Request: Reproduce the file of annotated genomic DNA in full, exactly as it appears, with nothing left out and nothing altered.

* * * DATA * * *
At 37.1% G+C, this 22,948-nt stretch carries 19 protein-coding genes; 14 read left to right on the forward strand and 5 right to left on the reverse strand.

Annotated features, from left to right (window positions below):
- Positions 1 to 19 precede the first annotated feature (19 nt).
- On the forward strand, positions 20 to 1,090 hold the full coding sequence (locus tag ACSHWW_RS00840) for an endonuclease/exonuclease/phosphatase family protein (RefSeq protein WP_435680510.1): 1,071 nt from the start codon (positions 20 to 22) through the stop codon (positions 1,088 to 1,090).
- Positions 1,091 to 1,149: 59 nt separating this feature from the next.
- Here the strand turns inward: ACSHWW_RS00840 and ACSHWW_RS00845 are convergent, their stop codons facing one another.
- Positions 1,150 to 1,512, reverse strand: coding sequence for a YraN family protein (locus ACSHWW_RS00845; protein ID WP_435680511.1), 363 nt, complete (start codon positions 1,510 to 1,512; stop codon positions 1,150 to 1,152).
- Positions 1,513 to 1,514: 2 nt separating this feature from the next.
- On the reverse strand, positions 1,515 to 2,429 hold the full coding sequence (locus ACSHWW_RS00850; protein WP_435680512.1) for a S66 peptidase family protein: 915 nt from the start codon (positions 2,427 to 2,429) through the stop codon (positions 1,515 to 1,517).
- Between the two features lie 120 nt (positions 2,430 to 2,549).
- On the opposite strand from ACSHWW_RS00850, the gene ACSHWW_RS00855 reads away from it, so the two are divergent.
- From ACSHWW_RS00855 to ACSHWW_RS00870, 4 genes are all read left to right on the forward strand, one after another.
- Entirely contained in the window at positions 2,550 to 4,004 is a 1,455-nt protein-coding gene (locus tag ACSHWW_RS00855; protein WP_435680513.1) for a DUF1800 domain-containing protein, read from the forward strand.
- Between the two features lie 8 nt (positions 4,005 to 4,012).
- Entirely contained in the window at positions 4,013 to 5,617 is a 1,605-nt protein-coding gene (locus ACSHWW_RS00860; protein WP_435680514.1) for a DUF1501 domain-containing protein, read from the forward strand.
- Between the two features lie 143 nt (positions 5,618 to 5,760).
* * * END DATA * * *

At 37.1% G+C, this 22,948-nt stretch carries 19 protein-coding genes; 14 read left to right on the forward strand and 5 right to left on the reverse strand.

Annotated features, from left to right (window positions below):
- Positions 1 to 19 precede the first annotated feature (19 nt).
- On the forward strand, positions 20 to 1,090 hold the full coding sequence (locus tag ACSHWW_RS00840) for an endonuclease/exonuclease/phosphatase family protein (RefSeq protein WP_435680510.1): 1,071 nt from the start codon (positions 20 to 22) through the stop codon (positions 1,088 to 1,090).
- Positions 1,091 to 1,149: 59 nt separating this feature from the next.
- Here the strand turns inward: ACSHWW_RS00840 and ACSHWW_RS00845 are convergent, their stop codons facing one another.
- Positions 1,150 to 1,512, reverse strand: coding sequence for a YraN family protein (locus ACSHWW_RS00845; protein ID WP_435680511.1), 363 nt, complete (start codon positions 1,510 to 1,512; stop codon positions 1,150 to 1,152).
- Positions 1,513 to 1,514: 2 nt separating this feature from the next.
- On the reverse strand, positions 1,515 to 2,429 hold the full coding sequence (locus ACSHWW_RS00850; protein WP_435680512.1) for a S66 peptidase family protein: 915 nt from the start codon (positions 2,427 to 2,429) through the stop codon (positions 1,515 to 1,517).
- Between the two features lie 120 nt (positions 2,430 to 2,549).
- On the opposite strand from ACSHWW_RS00850, the gene ACSHWW_RS00855 reads away from it, so the two are divergent.
- From ACSHWW_RS00855 to ACSHWW_RS00870, 4 genes are all read left to right on the forward strand, one after another.
- Entirely contained in the window at positions 2,550 to 4,004 is a 1,455-nt protein-coding gene (locus tag ACSHWW_RS00855; protein WP_435680513.1) for a DUF1800 domain-containing protein, read from the forward strand.
- Between the two features lie 8 nt (positions 4,005 to 4,012).
- Entirely contained in the window at positions 4,013 to 5,617 is a 1,605-nt protein-coding gene (locus ACSHWW_RS00860; protein WP_435680514.1) for a DUF1501 domain-containing protein, read from the forward strand.
- Between the two features lie 143 nt (positions 5,618 to 5,760).